One disadvantage of telephone surveys can be the cost. Human beings must place telephone calls to all of the potential survey respondents. This can be an expensive undertaking. And, it takes time to call large numbers of potential respondents, which can delay your data collection. But, if all you have are telephone numbers for your potential respondents, then a telephone deployment may be the only option available to collect your data. Telephone deployments offer the same high quality data collection as all of the other methodologies.
In-person interviews can be the most costly of all survey deployment methodologies unless you have “free” labor and free travel expenses at your disposal. Even with “free” labor, there is still the issue of training your interviewers or obtaining the services of trained interviewers who can collect your data without biasing the responses one way or the other. Sending an interviewer to each customer or employee to gather your data could easily triple your cost without delivering a single advantage over any of the other deployment methodologies. In-person interviews are generally not recommended.
Anonymity and Confidentiality
Anonymity and Confidentiality are very important aspects of any research study. Every survey respondent must feel that they can submit complete and honest answers to your survey questions without the fear of repercussions or the hope of gaining a benefit. If your respondents feel that they could be identified or singled out in any way (good or bad), it will affect their responses. This is particularly true with regard to employee surveys. Employees may fear repercussions from their immediate supervisor and shape their answers accordingly. This would result in invalid data. Many organizations choose to hire a third party firm to conduct their surveys to insure anonymity and confidentiality for their survey respondents.
Because each employee or customer is not going to participate in your survey, you are necessarily dealing with a sample (subset) of your target population. Therefore, you must obtain enough survey responses to be sure that your sample truly represents the thinking of the whole population (“representative sample”) or your data will be invalid. Decisions based upon invalid data could hurt instead of help your organization.
There are well established statistical principles that can guide you in this area and allow you to know if and when you have reached a representative sample. First, all samples have confidence levels (or intervals) and sampling error. The confidence level is the probability that the sample mirrors the whole population. The sampling error is the probability that there are differences in the sample from the whole population.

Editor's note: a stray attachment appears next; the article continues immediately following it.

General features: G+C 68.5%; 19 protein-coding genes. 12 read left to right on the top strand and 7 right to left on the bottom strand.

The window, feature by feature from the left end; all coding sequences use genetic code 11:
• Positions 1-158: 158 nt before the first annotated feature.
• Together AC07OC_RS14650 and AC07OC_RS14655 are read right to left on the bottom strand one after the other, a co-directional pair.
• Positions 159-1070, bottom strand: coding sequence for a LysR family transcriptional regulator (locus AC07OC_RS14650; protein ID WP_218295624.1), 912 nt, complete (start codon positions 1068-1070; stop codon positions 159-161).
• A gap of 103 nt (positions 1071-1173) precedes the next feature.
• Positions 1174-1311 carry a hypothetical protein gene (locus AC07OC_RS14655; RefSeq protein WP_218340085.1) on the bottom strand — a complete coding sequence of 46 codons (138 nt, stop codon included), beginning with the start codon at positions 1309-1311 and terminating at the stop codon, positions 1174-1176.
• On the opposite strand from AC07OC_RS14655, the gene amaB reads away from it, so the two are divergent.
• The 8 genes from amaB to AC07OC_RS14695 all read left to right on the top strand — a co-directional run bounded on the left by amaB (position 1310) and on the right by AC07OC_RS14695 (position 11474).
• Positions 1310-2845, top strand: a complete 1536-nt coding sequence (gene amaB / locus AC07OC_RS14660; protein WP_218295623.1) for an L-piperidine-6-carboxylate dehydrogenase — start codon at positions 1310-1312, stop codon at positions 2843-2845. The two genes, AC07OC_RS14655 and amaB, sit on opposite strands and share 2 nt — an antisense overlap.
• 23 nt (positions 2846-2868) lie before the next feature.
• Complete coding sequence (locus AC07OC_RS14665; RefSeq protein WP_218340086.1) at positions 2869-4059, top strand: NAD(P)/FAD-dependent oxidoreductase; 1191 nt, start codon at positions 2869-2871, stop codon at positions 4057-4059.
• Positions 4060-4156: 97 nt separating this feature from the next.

Generally speaking, it is best to achieve a confidence level of at least 95% with a sampling error of no more than 5%. One important thing to remember is that reaching a representative sample is never based upon obtaining a response from a certain percentage of your target population. Run as fast as you can away from anyone who tells you otherwise. A couple of examples may help to drive this point home.
For example “A,” let’s pretend that you are deploying an employee survey for a company with 100 employees. In order to reach a representative sample at a 95% confidence level with a 5% sampling error, you must obtain at least 80 responses. Note that this is an 80% response rate.
For example “B,” let’s pretend that you are deploying a customer survey to 1,000 of your customers. In order to reach a representative sample at a 95% confidence level with a 5% sampling error, you must obtain at least 278 responses. Note that this is a 27.8% response rate.
Offering incentives for a survey respondent’s time is one way to increase survey response rates without biasing respondents’ answers. How much of an incentive is needed for maximum effectiveness? An incentive is not usually warranted for an employee survey, as most employees want to participate and want to give honest feedback to improve the working environment for themselves and their co-workers. For customer populations of less than 500, the incentive needs to be at least $10 and possibly up to $50 per respondent because a very high response rate percentage (40%+) may be required to reach a representative sample. For larger customer populations (greater than 500), the need to achieve a very high response rate lessens, and so it is easier to reach a representative sample using a smaller incentive or no incentive at all.
The Next Step
Stay tuned for the next installment in which I will discuss the analysis of your collected data.